1. If a vector field has zero curl, does it(adsbygoogle = window.adsbygoogle || []).push({}); alwaysmean that it is the gradient of some scalar (potential) field?

2. If the vector field is a force field and its curl is zero does that mean that the "potential" scalar field that it is the gradient of is always some form of "potential energy" (as in PE + KE = Constant). And, is that why they call vector fields like that (where the curl is zero) "conservative"? That is, are they called conservative fields because integratingF.dsaround any closed path equals zero and therefore they obey (??? - not the right word...) the conservation of energy? But... calculating the (closed loop) line integral ofF.dsfor someFvector field that has curl would not equal zero, would not be path independent, and would not be the gradient of some scalar potential field function; but it shouldNOTviolate the conservation of energy either... right? Anyway, I'm kind of confused.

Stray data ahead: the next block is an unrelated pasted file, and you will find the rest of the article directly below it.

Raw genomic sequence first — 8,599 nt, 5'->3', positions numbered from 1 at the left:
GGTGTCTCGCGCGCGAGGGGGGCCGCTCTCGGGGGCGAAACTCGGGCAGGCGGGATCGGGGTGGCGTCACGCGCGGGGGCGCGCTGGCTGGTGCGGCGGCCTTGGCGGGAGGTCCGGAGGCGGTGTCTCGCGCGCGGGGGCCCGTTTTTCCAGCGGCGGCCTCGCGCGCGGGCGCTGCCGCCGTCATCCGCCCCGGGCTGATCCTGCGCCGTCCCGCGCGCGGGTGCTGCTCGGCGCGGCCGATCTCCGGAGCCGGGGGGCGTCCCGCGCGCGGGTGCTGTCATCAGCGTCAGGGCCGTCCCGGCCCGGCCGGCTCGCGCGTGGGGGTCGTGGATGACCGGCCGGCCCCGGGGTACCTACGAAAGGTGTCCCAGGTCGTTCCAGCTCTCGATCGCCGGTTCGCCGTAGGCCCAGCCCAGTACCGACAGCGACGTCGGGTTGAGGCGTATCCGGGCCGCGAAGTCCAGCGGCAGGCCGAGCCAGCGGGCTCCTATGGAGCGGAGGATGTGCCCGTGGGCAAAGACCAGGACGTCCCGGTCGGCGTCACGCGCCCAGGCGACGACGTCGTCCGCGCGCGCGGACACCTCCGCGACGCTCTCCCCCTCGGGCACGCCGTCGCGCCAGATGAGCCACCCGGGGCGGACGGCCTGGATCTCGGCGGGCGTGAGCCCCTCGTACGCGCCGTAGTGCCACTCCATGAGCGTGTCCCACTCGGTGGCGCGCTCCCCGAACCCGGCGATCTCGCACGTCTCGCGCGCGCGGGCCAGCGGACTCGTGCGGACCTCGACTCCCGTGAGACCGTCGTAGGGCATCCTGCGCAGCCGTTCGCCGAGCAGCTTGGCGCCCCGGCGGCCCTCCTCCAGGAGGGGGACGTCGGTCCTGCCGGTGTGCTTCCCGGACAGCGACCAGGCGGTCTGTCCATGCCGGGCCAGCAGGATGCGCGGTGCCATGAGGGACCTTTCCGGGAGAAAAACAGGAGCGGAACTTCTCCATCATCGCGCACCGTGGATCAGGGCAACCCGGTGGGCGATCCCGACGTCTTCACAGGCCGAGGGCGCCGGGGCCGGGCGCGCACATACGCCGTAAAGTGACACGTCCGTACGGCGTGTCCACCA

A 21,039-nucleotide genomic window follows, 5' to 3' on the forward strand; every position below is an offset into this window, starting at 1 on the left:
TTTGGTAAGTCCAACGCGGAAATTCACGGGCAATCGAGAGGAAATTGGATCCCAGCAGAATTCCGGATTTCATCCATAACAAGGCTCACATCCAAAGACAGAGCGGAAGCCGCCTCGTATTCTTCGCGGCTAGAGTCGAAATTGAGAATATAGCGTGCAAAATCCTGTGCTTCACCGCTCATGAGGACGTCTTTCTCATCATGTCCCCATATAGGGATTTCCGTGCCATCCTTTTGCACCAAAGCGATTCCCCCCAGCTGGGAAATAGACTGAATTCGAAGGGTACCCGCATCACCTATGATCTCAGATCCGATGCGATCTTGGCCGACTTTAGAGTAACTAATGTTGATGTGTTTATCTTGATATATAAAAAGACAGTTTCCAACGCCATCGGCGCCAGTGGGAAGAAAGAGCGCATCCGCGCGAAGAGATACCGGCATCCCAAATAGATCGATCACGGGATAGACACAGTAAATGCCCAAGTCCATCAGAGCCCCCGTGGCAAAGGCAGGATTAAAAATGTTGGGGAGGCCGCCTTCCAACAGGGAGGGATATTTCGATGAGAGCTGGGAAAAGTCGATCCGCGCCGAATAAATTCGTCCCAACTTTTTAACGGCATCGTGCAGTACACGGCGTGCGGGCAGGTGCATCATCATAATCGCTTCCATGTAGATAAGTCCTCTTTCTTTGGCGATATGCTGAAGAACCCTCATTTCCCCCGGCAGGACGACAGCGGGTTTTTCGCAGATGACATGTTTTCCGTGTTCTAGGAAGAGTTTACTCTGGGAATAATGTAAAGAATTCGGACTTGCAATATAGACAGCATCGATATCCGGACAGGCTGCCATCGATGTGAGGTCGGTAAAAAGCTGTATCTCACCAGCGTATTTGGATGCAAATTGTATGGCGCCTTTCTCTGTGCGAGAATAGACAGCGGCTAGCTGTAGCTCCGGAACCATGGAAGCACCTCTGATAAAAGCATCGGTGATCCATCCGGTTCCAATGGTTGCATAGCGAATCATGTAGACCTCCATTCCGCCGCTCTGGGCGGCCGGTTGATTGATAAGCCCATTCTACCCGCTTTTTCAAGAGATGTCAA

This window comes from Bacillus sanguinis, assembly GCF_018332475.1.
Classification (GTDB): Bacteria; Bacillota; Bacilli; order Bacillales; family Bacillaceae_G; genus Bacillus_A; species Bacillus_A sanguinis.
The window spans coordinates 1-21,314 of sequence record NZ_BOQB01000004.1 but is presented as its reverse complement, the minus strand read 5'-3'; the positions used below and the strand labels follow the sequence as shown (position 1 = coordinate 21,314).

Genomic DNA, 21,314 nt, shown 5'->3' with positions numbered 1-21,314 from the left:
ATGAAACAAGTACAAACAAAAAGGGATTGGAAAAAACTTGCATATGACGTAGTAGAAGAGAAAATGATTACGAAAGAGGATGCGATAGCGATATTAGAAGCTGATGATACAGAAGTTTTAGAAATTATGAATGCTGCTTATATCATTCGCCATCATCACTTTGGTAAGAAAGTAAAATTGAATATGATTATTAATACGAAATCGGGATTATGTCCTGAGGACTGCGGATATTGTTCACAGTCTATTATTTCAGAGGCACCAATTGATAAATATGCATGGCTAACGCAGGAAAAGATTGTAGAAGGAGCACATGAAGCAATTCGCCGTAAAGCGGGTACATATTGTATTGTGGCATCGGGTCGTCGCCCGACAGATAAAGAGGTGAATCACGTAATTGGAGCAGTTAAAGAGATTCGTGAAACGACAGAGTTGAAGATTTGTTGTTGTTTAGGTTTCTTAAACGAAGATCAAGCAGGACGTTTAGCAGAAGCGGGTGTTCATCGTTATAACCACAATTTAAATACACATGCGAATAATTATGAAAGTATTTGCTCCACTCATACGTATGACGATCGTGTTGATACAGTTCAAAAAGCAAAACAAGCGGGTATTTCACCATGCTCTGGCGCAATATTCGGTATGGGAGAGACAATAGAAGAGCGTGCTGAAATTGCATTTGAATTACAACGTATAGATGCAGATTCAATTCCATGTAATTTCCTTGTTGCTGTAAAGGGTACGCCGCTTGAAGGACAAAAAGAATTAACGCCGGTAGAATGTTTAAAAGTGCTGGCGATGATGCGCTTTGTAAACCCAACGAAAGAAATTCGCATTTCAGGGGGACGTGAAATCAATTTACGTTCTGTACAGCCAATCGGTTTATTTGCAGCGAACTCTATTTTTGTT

3. Is there any physical significance to the term "potential field" if the zero curl vector field in question is a velocity field rather than a force field?

Thanks for any insights - (BTW - this isn't any assignment. I study stuff on my own.)

jf

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# Homework Help: Zero curl fields

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